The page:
Racial Identity Theory: Applications to Individual, Group, and Organizational Interventions

Racial Identity Theory: Applications to Individual, Group, and Organizational Interventions

Racial Identity Theory: Applications to Individual, Group, and Organizational Interventions

Racial Identity Theory: Applications to Individual, Group, and Organizational Interventions

Synopsis

Racial identity theories have been in the psychological literature for nearly thirty years. Unlike most references to racial identity, however, Thompson and Carter demonstrate the value of integrating RACE and IDENTITY as systematic components of human functioning. The editors and their contributors show how the infusion of racial identity theory with other psychological models can successfully yield more holistic considerations of client functioning and well-being. Fully respecting the mutual influence of personal and environmental factors to explanations of individual and group functioning, they apply complex theoretical notions to real-life cases in psychological practice.

These authors contend that race is a pervasive and formidable force in society that affects the development and functioning of individuals and groups. In a recursive fashion, individuals and groups influence and, indeed, nurture the notion of race and societal racism. Arguing that mental health practitioners are in key, influential positions to pierce this cycle, the authors provide evidence of how meaningful change can occur when racial identity theory is integrated into interventions that attempt to diminish the distress people experience in their lives. The interventions illustrated in this volume are applied in various contexts, including psychotherapy and counseling, supervision, family therapy, support groups, and organizational and institutional environments.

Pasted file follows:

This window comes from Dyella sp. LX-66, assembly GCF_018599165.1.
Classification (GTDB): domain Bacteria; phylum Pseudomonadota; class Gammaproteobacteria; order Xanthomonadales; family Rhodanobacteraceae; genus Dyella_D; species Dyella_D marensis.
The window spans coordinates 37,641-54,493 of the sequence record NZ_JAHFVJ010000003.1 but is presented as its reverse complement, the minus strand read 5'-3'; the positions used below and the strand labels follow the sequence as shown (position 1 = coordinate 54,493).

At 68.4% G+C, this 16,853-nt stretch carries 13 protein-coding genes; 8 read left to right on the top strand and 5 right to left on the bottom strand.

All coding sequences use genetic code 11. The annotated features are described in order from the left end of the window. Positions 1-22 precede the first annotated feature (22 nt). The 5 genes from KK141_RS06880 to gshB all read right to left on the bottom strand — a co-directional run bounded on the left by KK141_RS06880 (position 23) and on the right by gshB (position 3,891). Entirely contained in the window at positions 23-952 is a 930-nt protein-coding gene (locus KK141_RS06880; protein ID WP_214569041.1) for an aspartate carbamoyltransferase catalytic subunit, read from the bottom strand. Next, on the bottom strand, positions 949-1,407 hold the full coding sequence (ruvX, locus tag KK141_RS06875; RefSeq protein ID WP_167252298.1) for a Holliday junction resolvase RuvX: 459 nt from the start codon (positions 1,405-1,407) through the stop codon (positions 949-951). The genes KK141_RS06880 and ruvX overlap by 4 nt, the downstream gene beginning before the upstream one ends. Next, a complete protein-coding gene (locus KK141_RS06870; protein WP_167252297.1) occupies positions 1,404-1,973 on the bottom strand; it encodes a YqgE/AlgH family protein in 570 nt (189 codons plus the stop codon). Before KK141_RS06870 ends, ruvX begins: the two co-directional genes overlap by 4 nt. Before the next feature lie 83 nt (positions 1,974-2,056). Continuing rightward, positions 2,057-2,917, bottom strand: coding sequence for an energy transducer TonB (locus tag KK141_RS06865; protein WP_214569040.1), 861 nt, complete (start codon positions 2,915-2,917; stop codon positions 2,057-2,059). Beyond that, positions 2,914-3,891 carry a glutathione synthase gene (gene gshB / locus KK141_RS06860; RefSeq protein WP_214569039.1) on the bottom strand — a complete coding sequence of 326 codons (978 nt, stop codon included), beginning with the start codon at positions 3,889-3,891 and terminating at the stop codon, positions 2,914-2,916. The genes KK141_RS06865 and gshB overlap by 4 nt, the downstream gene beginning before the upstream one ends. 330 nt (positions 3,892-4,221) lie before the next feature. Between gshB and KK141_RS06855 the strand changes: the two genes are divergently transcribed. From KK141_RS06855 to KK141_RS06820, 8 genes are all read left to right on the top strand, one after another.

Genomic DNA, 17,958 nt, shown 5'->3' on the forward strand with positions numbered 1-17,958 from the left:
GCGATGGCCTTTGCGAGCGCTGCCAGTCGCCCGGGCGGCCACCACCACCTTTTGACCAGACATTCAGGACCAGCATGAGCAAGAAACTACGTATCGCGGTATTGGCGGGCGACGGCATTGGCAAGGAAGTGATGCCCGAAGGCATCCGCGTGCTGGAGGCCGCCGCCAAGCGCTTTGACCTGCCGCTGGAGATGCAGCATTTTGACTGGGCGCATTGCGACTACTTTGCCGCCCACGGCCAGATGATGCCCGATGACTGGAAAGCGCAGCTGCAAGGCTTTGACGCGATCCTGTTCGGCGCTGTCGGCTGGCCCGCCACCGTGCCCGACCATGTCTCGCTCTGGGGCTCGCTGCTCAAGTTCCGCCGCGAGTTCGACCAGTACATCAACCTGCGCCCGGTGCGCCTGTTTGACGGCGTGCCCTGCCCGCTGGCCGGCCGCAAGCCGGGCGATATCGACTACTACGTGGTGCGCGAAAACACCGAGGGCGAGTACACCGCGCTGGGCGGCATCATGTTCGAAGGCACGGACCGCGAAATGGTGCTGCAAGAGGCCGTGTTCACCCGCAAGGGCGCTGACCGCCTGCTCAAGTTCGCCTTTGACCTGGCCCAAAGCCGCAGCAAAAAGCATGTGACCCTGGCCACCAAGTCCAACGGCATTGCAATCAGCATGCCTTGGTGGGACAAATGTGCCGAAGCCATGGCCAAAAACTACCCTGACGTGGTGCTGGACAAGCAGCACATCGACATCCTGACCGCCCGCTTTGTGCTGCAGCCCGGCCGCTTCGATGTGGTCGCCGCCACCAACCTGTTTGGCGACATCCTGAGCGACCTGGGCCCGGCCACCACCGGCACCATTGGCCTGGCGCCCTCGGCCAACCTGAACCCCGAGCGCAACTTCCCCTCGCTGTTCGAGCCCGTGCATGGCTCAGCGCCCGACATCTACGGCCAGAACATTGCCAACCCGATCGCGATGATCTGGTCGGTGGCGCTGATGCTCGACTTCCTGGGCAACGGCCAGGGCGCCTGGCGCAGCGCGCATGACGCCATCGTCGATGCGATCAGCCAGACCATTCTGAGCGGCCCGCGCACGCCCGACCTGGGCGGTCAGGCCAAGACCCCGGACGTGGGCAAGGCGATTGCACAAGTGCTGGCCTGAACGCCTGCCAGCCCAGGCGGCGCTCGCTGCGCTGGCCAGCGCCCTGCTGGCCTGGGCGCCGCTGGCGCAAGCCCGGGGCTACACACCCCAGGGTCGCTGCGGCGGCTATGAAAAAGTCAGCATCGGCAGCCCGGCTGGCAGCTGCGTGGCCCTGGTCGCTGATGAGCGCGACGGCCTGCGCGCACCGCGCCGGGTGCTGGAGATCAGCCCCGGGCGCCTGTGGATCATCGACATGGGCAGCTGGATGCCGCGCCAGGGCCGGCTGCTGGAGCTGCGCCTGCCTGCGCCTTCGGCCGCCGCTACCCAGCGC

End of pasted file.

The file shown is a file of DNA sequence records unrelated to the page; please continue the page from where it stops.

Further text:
This book can serve the needs and interests of advanced-level students and professionals in all mental health fields, as well as researchers and scholars in such disciplines as organizational management and forensic psychology. It can also be of value to anyone interested in the systematic implementation of strategies to overcome problems of race.

Excerpt

The education and training of American psychologists can be described as a display of genuine ambivalence (at best) or skillful avoidance (at worst) when matters of race are addressed in the context of human development and functioning. This conclusion would seem off-base given the sweeping trends in multiculturalism and globalization in recent years. However, existing alongside a host of strategies aimed at helping psychologists integrate race conceptualizations in their practices is evidence of a myriad of forces that serve to minimize or obscure race's impact. For example, on the one hand the past three decades have seen an increase in the number of psychology textbooks, journal articles, book chapters, and instructional media resources that address the role of race in psychological theory, research, and practice. Additionally, a number of task forces, conferences, and professional committees have set forth recommendations for psychology training programs to help ensure that the mental health needs of racially diverse client populations are addressed (e.g., Dulles Conference Task Force, 1978; Korman, 1976; Myers, Wohlford, Guzman, & Echemendia, 1991). Research also shows that, increasingly, psychology instructors are devoting more class time to the concerns of racially . . .

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